IPCC Science At Work: U.S. Administration Seeks Changes To ‘Skewed’ Data In UN Climate Draft
U.S. President Barack Obama’s administration is concerned that a crucial United Nations report on climate science may be too harsh in assessing the cost of fighting global warming.
Such a finding may lower the incentive for the world to reduce fossil fuel pollution and feed the arguments of those skeptical about whether it’s worth spending money to curtail rising temperatures.
The report will be completed by hundreds of scientists and government officials at a UN meeting in Berlin next week. It’s due to include an assessment of the economic losses that would come from cutting emissions. That along with calculations about the costs of doing nothing is meant to guide policymakers around the world working on climate-protection measures.
“The discussion of the economic costs of mitigation is too narrow and does not incorporate co-benefits of action,” U.S. officials wrote in a submission to the UN, according to a document obtained by Bloomberg. They said including only one side of the equation “unnecessarily skews the information.”
The comment refers to “global consumption losses” identified in the report of as much as 4 percent in 2030, 6 percent in 2050 and 12 percent in 2100 as a result of action to protect the climate, according to a draft leaked in January.
State Department officials are pressing to factor in improvements to public health and lower energy costs from increased efficiency that would happen if fossil fuels were limited. Those would offset the price to be paid for switching over to cleaner forms of energy such as wind and solar and paring back on lower-cost fuels such as coal.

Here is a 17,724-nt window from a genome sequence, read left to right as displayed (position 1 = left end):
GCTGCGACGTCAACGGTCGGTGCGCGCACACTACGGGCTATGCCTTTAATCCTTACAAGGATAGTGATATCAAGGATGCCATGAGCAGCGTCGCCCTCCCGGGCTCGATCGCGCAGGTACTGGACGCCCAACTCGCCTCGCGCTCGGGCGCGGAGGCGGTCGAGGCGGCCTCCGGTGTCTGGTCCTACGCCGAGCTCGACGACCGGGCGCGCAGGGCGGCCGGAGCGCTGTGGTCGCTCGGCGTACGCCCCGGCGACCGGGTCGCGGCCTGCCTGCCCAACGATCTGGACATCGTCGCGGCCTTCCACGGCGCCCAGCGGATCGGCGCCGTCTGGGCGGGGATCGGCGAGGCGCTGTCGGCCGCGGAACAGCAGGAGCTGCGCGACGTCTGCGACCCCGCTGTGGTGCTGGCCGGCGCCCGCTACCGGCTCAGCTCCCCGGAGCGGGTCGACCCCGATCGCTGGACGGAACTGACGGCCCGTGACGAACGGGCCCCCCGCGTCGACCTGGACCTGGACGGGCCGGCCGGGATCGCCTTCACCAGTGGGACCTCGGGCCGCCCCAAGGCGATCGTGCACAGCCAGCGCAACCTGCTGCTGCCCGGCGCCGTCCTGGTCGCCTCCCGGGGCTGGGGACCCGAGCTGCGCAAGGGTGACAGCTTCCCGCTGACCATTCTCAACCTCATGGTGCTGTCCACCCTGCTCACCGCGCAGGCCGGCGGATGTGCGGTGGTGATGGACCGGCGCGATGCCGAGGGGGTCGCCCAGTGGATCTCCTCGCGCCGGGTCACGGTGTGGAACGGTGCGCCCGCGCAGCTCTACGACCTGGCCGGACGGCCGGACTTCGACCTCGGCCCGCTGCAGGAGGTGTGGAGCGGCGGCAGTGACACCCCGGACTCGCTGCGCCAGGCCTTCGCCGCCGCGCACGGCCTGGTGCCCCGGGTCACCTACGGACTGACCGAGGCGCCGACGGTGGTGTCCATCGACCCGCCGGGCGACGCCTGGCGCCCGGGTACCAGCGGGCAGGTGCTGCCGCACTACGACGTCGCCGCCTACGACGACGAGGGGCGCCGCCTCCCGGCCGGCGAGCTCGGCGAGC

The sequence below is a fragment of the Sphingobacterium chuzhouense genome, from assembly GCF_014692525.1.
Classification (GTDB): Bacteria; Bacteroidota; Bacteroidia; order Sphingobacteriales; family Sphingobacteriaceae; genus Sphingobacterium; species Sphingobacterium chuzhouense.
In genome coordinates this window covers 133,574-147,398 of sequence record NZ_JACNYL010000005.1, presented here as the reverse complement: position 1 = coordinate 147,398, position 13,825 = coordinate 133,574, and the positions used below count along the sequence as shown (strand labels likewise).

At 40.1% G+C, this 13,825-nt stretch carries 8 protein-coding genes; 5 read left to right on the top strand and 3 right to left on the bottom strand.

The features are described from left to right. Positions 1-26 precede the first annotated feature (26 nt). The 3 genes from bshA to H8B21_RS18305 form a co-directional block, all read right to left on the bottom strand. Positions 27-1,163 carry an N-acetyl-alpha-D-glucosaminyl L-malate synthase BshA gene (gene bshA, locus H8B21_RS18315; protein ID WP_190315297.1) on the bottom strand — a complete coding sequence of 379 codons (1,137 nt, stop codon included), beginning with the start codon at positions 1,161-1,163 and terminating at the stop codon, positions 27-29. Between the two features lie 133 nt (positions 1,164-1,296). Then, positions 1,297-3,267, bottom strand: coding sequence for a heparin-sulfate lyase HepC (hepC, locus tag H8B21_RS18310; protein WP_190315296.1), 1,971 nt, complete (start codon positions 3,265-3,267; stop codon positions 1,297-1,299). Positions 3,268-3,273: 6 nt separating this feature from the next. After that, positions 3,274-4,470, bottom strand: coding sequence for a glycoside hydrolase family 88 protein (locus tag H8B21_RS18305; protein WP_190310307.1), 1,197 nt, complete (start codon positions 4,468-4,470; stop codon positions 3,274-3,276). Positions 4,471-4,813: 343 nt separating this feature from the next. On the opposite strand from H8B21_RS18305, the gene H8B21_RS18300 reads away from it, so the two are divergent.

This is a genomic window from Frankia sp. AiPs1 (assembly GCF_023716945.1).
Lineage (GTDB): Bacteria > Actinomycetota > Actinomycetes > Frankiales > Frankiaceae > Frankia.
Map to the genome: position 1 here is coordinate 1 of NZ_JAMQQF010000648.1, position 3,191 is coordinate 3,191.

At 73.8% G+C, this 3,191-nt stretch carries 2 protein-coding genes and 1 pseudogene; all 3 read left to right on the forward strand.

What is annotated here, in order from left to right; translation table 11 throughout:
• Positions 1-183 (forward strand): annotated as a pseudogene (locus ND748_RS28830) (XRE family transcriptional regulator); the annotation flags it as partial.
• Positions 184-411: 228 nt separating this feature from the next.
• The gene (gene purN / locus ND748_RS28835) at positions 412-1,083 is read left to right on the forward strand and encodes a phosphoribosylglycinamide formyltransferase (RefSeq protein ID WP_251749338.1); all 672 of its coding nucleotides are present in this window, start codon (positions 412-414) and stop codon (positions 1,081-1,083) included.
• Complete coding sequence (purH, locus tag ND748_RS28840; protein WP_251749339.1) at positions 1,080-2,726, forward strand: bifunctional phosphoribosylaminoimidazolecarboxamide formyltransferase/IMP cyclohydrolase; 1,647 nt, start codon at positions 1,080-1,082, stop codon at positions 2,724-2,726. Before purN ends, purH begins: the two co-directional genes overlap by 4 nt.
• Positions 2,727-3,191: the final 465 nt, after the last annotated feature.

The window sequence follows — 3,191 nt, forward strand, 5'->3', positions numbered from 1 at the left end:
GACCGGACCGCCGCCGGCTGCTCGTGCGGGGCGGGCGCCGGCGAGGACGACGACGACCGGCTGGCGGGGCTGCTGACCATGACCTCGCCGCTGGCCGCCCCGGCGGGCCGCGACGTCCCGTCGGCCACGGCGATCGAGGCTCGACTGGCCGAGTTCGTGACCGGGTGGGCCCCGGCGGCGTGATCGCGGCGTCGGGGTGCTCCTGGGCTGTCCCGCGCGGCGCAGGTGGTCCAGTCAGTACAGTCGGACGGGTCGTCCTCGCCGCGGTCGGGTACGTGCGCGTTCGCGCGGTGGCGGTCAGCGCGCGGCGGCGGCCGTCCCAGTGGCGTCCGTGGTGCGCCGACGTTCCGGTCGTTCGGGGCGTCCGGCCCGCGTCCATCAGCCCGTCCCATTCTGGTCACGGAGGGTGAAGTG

The study from the Intergovernmental Panel on Climate Change is designed to influence governments around the world. Envoys from 194 nations next year intend to adopt an agreement on fighting climate change and will use the UN report to guide their discussions.
A draft of the study and a 222-page document containing comments from government officials was obtained by Bloomberg from a person with official access to the documents who asked not to be further identified.
The U.S. State Department declined to immediately comment.
Jonathan Lynn, a spokesman for the IPCC, said that the report’s wording will “certainly be improved” during a week-long session starting April 7 in Berlin to review the text line-by-line.
“The IPCC asks governments to provide these written comments on the final draft of the summary for policymakers to help the authors prepare for the discussions,” Lynn said in an e-mailed response to questions. “The aim of those discussions is to improve the clarity and rigor of the document.”
The draft didn’t put a dollar value on the costs or define what it means by consumption losses, a term that drew criticism from Western nations that would prefer a better-known metric, like gross domestic product. The paper said the figures “do not consider the benefits of mitigation, including the reduction in climate impacts.”
In the U.S., Obama’s administration has argued that regulations such as those requiring automakers to improve the gas mileage in their vehicles or setting efficiency standards for microwave ovens actually end up benefitting the economy because consumers have to buy less energy.